Distinguished Graduate Fellows

Laura, Kikie, and Lidiana

Since 2012, the College of Arts and Sciences and the University of Miami Institute for Advanced Study of the Americas have awarded three distinguished fellowships every year to fund doctoral students in all areas of Latin American, Caribbean, Latino and Diasporic studies.

The fellows participate in the intellectual life of the institute while working on their own degree programs and dissertation projects.

2018-2019 Distinguished Graduate Fellows


 Kikie SeideKapriskie “Kikie” Seide

Kapriskie is a third-year doctoral student at the sociology department. She was born in Haiti and moved to Boston during her Junior year of high school. She holds a BA (Honors) in Sociology from Fitchburg State University and an MPH from the University of New England. Before her doctoral pursuit, she worked as an intern at the Maine Access Immigrant Network (MAIN) in Portland where she developed a clearinghouse of health and social services resources for providers in Greater Portland to assist the asylee, refugee, and asylum seeker populations in Maine. Her scholarly work lies in three programmatic areas, medical sociology, race/ethnic relations, and global health. Overall, her research focuses on the ways in which factors at micro and macro levels affect health outcomes, particularly for racial/ethnic minorities and people living with disabilities in the Caribbean, Latin America and their diasporic communities. For her dissertation, she plans to conduct a phenomenological study of the experience of living with acquired physical disabilities in Haiti with a focus on survivors of the 2010 Earthquake. The study will consider the historical conjuncture of neocolonialism and underdevelopment in Haiti.


Laura IeuseLaura Iesue
Twitter: laura.iesue

Laura Iesue is a second year doctoral student in the department of Sociology. Her research focuses on immigration and crime with a special emphasis in law, society and punishment.  Laura completed her M.A. at New Mexico State University in sociology followed by internships in Washington D.C. where she gained experience learning about security and criminal justice programs within Central America, migration due to violence, and also reintegration programs available for recently repatriated individuals in Central America’s Northern Triangle. This experience, combined with her interest in the process of ‘crimmigration’ within the U.S. is what ultimately led her to pursue her degree from University of Miami. This year she will be working on her project Insecurity and Migration Under the Implementation of Criminal Justice and Security Policies in the Northern Triangle which will be presented at a panel at the Latin American Studies Association in May, 2019.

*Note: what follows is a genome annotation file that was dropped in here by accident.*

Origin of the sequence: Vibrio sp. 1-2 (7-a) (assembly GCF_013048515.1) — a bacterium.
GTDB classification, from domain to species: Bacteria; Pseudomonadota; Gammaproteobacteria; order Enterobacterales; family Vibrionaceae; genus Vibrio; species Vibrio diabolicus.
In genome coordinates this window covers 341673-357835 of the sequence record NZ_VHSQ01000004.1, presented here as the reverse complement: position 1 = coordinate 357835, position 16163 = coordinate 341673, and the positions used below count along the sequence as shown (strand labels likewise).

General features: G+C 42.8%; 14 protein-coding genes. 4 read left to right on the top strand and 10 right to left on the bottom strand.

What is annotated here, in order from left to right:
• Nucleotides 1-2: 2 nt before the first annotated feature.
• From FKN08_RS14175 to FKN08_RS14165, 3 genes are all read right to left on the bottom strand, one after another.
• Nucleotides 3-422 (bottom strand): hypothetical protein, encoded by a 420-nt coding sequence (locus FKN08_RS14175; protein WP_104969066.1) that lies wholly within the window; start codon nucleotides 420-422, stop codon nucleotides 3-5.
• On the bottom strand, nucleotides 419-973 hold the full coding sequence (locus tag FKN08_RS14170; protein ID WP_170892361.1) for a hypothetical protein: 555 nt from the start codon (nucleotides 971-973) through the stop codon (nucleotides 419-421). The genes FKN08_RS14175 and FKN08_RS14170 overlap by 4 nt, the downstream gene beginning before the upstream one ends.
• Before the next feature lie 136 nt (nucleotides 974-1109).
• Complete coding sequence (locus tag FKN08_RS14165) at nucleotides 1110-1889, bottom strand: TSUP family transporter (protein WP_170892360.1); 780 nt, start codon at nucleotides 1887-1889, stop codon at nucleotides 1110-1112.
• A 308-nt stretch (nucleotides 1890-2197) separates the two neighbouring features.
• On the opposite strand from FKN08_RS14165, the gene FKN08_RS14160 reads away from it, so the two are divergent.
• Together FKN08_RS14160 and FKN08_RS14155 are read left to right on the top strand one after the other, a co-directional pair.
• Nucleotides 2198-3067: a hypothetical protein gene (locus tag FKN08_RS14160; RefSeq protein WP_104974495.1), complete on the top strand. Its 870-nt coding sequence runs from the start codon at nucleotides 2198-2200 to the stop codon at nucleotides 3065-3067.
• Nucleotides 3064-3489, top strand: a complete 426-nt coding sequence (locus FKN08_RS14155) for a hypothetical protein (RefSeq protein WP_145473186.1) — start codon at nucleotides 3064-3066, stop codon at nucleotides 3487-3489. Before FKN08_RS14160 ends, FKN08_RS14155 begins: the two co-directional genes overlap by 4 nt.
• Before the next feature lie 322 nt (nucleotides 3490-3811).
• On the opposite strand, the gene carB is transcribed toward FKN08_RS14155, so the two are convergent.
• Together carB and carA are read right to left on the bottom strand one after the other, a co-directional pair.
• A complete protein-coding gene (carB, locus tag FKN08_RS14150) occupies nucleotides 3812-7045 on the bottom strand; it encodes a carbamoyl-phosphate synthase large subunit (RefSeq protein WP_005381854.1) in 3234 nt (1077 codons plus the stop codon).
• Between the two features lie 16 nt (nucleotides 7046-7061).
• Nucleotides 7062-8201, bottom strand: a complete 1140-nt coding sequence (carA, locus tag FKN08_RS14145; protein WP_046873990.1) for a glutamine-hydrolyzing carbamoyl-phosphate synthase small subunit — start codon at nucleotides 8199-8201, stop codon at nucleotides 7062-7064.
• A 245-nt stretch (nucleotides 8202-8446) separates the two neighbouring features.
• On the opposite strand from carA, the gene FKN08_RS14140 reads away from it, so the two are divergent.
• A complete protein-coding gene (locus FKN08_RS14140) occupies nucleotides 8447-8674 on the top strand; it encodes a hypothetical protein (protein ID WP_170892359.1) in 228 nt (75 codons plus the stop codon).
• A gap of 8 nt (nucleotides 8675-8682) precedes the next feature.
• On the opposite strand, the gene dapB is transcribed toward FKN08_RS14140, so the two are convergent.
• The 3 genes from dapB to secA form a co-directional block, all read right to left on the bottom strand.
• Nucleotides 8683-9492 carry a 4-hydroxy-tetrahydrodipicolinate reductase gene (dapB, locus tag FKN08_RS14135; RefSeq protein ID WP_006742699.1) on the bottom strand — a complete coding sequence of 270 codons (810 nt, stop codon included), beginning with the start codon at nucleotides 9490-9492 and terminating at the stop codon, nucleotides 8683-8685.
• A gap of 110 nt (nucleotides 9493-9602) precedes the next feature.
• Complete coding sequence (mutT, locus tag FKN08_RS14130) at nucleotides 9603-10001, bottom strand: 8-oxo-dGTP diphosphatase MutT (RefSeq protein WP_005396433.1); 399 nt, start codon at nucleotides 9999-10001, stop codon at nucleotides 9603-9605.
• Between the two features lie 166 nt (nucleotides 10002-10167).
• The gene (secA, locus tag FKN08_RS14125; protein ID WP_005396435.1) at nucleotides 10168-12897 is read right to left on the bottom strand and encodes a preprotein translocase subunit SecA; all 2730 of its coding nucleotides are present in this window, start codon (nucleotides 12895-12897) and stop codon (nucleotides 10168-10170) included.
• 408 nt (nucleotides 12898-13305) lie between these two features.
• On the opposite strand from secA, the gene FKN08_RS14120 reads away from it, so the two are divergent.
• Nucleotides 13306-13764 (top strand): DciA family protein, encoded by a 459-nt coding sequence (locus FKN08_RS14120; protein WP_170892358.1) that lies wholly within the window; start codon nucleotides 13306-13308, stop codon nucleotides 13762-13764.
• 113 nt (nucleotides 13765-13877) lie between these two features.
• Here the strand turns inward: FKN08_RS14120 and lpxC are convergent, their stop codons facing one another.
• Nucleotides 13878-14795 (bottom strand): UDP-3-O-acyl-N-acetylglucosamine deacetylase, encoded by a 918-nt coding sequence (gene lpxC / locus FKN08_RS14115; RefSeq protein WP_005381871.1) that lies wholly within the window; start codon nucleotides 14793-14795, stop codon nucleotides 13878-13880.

Lidiana de MoraesLidiana de Moraes

Lidiana de Moraes is a third-year doctoral student in the department of Modern Languages and Literatures. Her dissertation project examines thematic and historical connections thorough postcolonial theory among contemporary female writers in Angola, Brazil, and Mozambique. De Moraes earned an M.A. from the Pontifícia Universidade Católica do Rio Grande do Sul (PUCRS – Brazil) in Literary Theory, and afterwards received a Fulbright Fellowship to work as a Foreign Language Teaching Assistant at the University of Miami. Her other areas of interest include subaltern studies (focused on gender, race, and ethnicity); cinema and media studies; comparative literature, and ideologies of language. She has published on the topics of postcolonialism, memory and identity, translation studies, gender representation, and contemporary Luso-Brazilian literatures. Lidiana received the UMIA Teaching Fellowship to develop and teach a class entitled, “Organizando o movimento, orientando o Carnaval: Exploring 20th- and 21st-Century Social Movements through Brazilian Music,” that will be cross-listed in Latin American Studies, Modern Languages and Literatures, and Musicology in Spring 2019.